The ministry of housing earlier this month said it would continue to work with lenders, brokers and estate agents to encourage buyers to get a DIP as early as possible in the house buying process.
We asked this week’s Marketwatch panel what they think.
Alastair McKee, managing director of One 77 Mortgages
Decisions in principle are the bane of buyers’ and other brokers’ lives.
All too often as a adviser, we will have a client contact us and mention they already have an AIP/DIP in place with another bank or broker.
However, these were often done weeks ago and due to the fast pace of the mortgage market and rate changes, it means the AIP the client is waving around is out of date and may now not be the best option.
Most of the big estate agent chains who have brokers in-house will try to get a AIP done in order to make the client feel ‘tied’ into them, so they come back to them when they have found a property.
Personally I feel that’s wrong, as the AIP is only really valid on that day as the most competitive for the client’s situation.
And the downside is that getting AIP’s left right and centre impacts on the client’s credit score.
We only AIP a client at the start of the process if they have something in the background that gives cause for concern, for example, bad credit or missed payments, in order to give us and the client confidence that a lender will accept them.
AIPs in my view are a sales tactic for some brokers and most clients these days are savvy enough to get advice on their upper buying limit before looking and, unless there is something out of the ordinary, a client only needs a AIP at the point of application.
This is what we do at the moment and we get very few declines due to our thorough questioning and managing of client expectations and their situation, which allows us to marry them unto the right lender first time round.
In my view, the government would be better making some form of basic life cover compulsory rather than AIPs.
Rachel Dixon, mortgage broker at RH Dixon
I’m a strong believer in getting an agreement in principle at the very earliest stage in the process. The benefit can be great for both the adviser and the client.
It means the clients understand from day one, their affordability, we can manage the expectation and agree a strategy moving forward on the maximum purchase price.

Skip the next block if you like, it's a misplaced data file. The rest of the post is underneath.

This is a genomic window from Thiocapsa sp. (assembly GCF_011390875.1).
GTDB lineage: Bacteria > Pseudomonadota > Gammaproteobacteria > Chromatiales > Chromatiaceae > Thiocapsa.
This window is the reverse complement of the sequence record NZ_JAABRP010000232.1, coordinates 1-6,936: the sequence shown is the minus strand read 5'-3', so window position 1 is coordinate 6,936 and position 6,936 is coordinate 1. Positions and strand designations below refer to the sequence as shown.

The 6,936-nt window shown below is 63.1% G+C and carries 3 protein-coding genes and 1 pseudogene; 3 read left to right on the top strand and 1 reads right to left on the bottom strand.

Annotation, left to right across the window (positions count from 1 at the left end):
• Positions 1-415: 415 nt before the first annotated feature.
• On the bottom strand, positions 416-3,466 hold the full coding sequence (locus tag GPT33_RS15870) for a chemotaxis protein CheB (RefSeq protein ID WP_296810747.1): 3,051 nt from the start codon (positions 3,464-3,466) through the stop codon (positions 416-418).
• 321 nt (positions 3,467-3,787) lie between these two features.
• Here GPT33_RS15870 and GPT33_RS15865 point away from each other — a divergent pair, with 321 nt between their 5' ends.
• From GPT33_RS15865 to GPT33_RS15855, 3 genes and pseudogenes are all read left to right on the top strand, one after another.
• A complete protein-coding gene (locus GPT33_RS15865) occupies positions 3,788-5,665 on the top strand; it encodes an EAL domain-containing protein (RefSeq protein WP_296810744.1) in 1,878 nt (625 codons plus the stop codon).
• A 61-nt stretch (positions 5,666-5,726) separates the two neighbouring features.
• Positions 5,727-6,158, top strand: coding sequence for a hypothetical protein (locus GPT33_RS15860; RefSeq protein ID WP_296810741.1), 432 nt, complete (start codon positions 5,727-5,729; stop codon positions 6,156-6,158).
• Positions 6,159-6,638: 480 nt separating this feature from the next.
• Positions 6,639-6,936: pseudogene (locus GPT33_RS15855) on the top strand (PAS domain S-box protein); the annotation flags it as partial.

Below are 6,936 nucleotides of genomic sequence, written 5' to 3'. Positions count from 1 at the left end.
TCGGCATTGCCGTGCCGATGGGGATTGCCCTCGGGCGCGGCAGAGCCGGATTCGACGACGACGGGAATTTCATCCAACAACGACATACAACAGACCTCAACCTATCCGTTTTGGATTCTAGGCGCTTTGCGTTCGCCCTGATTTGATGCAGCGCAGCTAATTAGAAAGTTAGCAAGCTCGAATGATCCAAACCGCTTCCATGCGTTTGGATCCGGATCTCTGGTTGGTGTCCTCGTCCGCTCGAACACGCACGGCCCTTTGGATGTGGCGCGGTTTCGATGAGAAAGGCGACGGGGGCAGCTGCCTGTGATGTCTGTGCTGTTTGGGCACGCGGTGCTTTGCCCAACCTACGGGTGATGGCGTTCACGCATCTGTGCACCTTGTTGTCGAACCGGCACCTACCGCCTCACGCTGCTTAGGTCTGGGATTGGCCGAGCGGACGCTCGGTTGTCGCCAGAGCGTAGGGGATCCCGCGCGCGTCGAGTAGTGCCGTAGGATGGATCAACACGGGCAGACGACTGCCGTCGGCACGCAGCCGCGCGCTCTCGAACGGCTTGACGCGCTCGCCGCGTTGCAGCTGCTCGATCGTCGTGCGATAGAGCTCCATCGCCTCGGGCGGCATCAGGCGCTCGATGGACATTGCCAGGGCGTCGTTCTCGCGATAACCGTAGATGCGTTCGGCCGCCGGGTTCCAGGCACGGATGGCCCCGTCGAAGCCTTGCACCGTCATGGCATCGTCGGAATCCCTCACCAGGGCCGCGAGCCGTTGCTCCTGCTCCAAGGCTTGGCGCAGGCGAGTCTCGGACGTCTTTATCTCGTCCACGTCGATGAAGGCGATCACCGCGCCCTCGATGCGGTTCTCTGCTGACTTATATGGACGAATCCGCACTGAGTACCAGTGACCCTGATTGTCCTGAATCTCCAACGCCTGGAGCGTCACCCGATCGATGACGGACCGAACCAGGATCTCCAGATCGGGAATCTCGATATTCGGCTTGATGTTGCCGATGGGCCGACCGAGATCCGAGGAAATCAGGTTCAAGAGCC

And when they find that all important property, the client is confident they can offer knowing that an expert has looked at their finances and agreed their budgets.
At the early stages, any issues can be ironed out with lenders rejecting on criteria.
For an adviser, it helps keep control of your client.
In my case, I also actively look on right move for a property they may like. This way, I also keep in contact, just so they know I’m still there and have their best interests at heart.
There is less chance, after having the advice and agreement that things can go wrong.
It certainly is more beneficial for the estate agents as well, as they can be confident that the house sale will progress.
I had a situation recently where a first-time buyer hadn’t had advice but offered on a property.
Her budget and what she could afford were way off.
She thought just because she could afford the payment, then the lender would give her the money.
The result is one disappointed clients walks away… That’s why getting advice and an agreement is imperative to the buying process.
Neil Ryner, director at Ryner and Partners
I have always been cautious about obtaining an AIP/DIP prior to finding a property, and often advise clients that an AIP from a lender that we may not finally approach for your mortgage is perhaps not worthwhile.
Given there is no specific loan to value it is difficult to see how affordability is tested if the loan size and loan to value is unknown.
Questions that remain unclear could include, whether the client requires his pension contributions to be ignored or will you be needing to use net profit or dividends and salary if the applicants are self-employed?
It is also not advantageous to keep having the clients credit scored, which will ultimately lead to a more negative score.
Indeed, there are those that “forget” to inform you that they had “forgotten” to pay credit – for those that are not too sure there are the credit referencing agencies, some of which are free to use.
The final concern, that has just been very well illustrated to me by a BDM, is the quality control at lenders.
Low AIP to application rates may cause lenders to question the quality of your business, so caution should be used if you do use lenders to obtain a “credit report” but do not follow it up with submitted business.
For me, obtaining a fact find and the supporting information is normally enough to be able to give the client the confidence they are looking for when beginning the house buying process and assuming they furnish me with all the appropriate information they are rarely disappointed.
I am always happy to provide a reference to the estate agent most of which find this to be sufficient to be able to recommend the offer to their vendor.